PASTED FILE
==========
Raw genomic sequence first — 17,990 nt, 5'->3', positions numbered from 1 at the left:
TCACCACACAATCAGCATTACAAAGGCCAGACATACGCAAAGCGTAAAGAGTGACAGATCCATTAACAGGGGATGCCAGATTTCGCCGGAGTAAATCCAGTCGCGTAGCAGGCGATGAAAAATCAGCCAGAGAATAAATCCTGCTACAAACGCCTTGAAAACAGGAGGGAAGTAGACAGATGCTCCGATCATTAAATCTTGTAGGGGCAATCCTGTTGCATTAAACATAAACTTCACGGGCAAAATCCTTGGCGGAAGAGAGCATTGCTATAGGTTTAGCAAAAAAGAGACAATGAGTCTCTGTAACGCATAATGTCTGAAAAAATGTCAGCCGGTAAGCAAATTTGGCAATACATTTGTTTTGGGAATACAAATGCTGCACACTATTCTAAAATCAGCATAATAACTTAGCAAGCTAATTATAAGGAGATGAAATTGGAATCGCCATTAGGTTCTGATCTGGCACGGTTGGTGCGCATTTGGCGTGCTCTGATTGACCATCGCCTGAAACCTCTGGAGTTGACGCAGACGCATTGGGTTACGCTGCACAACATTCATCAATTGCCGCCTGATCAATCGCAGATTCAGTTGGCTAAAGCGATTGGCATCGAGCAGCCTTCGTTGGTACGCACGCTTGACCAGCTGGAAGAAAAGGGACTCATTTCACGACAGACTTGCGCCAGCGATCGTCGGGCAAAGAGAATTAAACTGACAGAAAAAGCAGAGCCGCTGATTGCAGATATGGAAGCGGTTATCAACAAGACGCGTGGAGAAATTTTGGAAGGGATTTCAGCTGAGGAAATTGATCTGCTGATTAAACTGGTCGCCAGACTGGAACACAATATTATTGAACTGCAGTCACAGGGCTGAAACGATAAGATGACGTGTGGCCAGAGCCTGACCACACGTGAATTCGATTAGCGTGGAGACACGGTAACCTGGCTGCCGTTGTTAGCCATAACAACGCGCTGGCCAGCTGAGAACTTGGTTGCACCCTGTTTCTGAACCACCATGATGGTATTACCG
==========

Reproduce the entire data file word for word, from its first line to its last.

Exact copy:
Raw genomic sequence first — 17,990 nt, 5'->3', positions numbered from 1 at the left:
TCACCACACAATCAGCATTACAAAGGCCAGACATACGCAAAGCGTAAAGAGTGACAGATCCATTAACAGGGGATGCCAGATTTCGCCGGAGTAAATCCAGTCGCGTAGCAGGCGATGAAAAATCAGCCAGAGAATAAATCCTGCTACAAACGCCTTGAAAACAGGAGGGAAGTAGACAGATGCTCCGATCATTAAATCTTGTAGGGGCAATCCTGTTGCATTAAACATAAACTTCACGGGCAAAATCCTTGGCGGAAGAGAGCATTGCTATAGGTTTAGCAAAAAAGAGACAATGAGTCTCTGTAACGCATAATGTCTGAAAAAATGTCAGCCGGTAAGCAAATTTGGCAATACATTTGTTTTGGGAATACAAATGCTGCACACTATTCTAAAATCAGCATAATAACTTAGCAAGCTAATTATAAGGAGATGAAATTGGAATCGCCATTAGGTTCTGATCTGGCACGGTTGGTGCGCATTTGGCGTGCTCTGATTGACCATCGCCTGAAACCTCTGGAGTTGACGCAGACGCATTGGGTTACGCTGCACAACATTCATCAATTGCCGCCTGATCAATCGCAGATTCAGTTGGCTAAAGCGATTGGCATCGAGCAGCCTTCGTTGGTACGCACGCTTGACCAGCTGGAAGAAAAGGGACTCATTTCACGACAGACTTGCGCCAGCGATCGTCGGGCAAAGAGAATTAAACTGACAGAAAAAGCAGAGCCGCTGATTGCAGATATGGAAGCGGTTATCAACAAGACGCGTGGAGAAATTTTGGAAGGGATTTCAGCTGAGGAAATTGATCTGCTGATTAAACTGGTCGCCAGACTGGAACACAATATTATTGAACTGCAGTCACAGGGCTGAAACGATAAGATGACGTGTGGCCAGAGCCTGACCACACGTGAATTCGATTAGCGTGGAGACACGGTAACCTGGCTGCCGTTGTTAGCCATAACAACGCGCTGGCCAGCTGAGAACTTGGTTGCACCCTGTTTCTGAACCACCATGATGGTATTACCG